On Girls and Princesses

Ok. We all know I’m completely fine and totally encourage play outside of “gender norms.” In fact, this weekend, we all painted our toenails. Including my son.

And I’m all for girls playing with blocks and trucks and whatever they want to play with. A lot of my friends are women in traditionally male dominated industries – law enforcement, stage construction, sports promotion. My daughter has great gender eschewing role models. And recently there’s been a huge push on my face.book essentially protesting all things pink and princess-y for girls. And trust me, I know all too well that so many girls are pushed into “girliness” by societal expectations of what girls are supposed to like.

But what’s a mom to do when her daughter actually DOES like those things? What happens when you raise a boy and a girl in the same environment, encourage them each to play with all the same toys – balls, trains, dolls, dress up – and despite all your gender-neutral intentions, you have a boy who likes sports and painting his nails, and a girl who likes princesses, dresses, fairies, all things pink, and, well, pink.

What’s interesting is if I were to post about how my son plays with Polly Pockets and wants his toes painted I know I’d get a ton of support for not holding him back from exploring. I know, because I have posted about it. But what happens when you post about your daughter who could care less about sports, oohs and aahs about tiaras and wants to watch “Say Yes To The Dress?” Then you’re a mom who perpetuates antiquated stereotypes about girls and is depriving her of the chance to breakthrough the glass ceiling.

Why does it have to be one or the other? Why do we have to have websites that are “Princess Free Zones?” because they promote girls doing things like working with tools, reading comic books, and watching Star Wars? Why can’t we assume these things can coexist? Why can’t my daughter like Tinkerbell and Ariel and build with Legos and hammer with the Home.Depot tool kit we’ve had for years? Why does it feel like I have to defend (and no way will I) my daughter being in dance class while my son does T-Ball? Trust me, we’ve asked if she wants to play, and the answer has always been unequivocally no.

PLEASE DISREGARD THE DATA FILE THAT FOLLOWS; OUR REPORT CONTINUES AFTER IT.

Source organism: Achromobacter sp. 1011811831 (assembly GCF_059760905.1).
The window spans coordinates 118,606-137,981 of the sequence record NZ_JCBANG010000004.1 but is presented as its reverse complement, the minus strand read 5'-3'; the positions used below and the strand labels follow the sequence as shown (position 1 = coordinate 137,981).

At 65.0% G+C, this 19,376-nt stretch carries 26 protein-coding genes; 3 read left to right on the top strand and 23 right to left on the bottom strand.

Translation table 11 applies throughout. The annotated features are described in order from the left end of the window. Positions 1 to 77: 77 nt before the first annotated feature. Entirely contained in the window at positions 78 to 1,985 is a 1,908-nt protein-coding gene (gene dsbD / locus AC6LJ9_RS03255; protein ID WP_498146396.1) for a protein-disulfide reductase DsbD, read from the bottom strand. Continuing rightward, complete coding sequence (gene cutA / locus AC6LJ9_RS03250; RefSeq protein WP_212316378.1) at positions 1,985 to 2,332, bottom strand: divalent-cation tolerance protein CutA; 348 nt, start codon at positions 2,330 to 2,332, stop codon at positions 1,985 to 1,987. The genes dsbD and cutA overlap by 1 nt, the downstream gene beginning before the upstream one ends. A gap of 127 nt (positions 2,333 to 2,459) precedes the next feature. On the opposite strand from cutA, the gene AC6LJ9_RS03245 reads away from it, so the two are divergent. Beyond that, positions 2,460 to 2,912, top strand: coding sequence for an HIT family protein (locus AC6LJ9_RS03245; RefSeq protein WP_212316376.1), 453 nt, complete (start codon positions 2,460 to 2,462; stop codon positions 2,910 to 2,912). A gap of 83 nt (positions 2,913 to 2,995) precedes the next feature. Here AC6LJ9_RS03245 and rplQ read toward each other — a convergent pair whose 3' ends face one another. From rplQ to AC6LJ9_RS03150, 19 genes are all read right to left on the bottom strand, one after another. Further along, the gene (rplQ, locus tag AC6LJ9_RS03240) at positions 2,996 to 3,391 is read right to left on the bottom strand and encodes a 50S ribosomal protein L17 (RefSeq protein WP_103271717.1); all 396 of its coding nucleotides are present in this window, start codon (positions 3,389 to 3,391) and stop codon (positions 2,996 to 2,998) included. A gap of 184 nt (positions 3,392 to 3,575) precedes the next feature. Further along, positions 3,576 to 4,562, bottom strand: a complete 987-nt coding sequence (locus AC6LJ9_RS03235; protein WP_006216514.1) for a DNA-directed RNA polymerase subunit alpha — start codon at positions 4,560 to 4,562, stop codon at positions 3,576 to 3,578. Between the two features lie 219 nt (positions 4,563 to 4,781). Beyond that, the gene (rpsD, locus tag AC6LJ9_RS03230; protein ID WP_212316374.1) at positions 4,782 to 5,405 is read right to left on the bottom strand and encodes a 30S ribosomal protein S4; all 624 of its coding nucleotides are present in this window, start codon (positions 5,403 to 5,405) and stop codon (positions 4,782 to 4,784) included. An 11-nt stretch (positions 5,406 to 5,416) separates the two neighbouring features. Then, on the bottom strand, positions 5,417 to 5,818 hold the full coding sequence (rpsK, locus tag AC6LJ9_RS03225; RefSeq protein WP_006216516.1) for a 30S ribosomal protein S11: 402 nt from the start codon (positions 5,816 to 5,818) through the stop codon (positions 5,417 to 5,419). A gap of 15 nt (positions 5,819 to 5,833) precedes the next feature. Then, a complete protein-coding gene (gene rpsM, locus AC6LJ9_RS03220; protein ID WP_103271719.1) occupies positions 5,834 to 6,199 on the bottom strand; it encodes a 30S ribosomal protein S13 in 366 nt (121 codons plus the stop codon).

The thing is, I have no problem with pushing for places girls can go play and be themselves, whether they choose to play with trains or dolls. And I absolutely do believe that toy makers need to be held responsible for their gender specific stereotypical marketing and toy making. What I don’t understand is the idea that it has to be one or the other. Is pushing girls AWAY from pink and princesses any better than pushing them TOWARDS these things? How about instead of pushing girls at all we provide them with opportunities to explore all the world has to offer and actually (gasp) let them choose.

Please do not misunderstand me, I’m not saying that people who are pushing for non-traditional opportunities for girls, in terms of play, dress, activities, etc… are doing harm or aren’t something I support. What I am saying is there’s an either/or mentality to it that I find really harmful.

Telling a girl she CAN’T like pink or princesses is no different than telling her she should.


4 thoughts on “On Girls and Princesses

  1. I totally, totally agree. I think it is very offensive to devalue things that many little girls are just naturally attracted to during play. Sure, I think certain storylines need some reframing (like a prince always coming to save the damsel in distress) and I am just not too big on makeup and heels for myself but I would never, ever dissuade my child from exploring or embracing these parts of our culture’s definition of femininity.

  2. I’m right there with you. My 4.5 year old loves all things pink, frilly, princessey and girly. I’ve tried to interest her in other things and she will try but if she is playing t-ball its in a dress and she is commeting on the girls shoes or dress who is at her base. LOL. Oh well. I’ve given in. I don’t even care anymore. She likes what she likes.

  3. I totally agree, and that’s why I’ve not “pushed” anything onto my son. He likes what he likes. If he wants a sword or an action figure or a baseball bat, I’ll get it for him. If he wants a tutu, I’ll get it for him. He often asks for sparkly light sticks that glow in the dark. He doesn’t notice or care if it’s pink or blue, if it’s butterflies or Buzz Lightyear. It really frustrates me when people try so hard to keep things gender-neutral or gender-equal that they DON’T buy the things that are socially considered for the gender that the child actually IS. For example, I have friends that have boy/girl twins…they have no problem allowing the son to dance around in a tutu with pigtails. But they try really hard to keep princess stuff out of the girl’s room, despite the fact that she is drawn to it. Doesn’t make sense to me.

  4. My problem isn’t the pink or the princess – its the sexualized piece of it and the “girl needs a man to be happy or to be rescued or has to give up something for her man (like in the Little Mermaid)”. That message isn’t healthy IMO. I also don’t like the “girls need to wear make-up to change how they look” You are beautiful just the way you are – that is the message I want my daughter to know.

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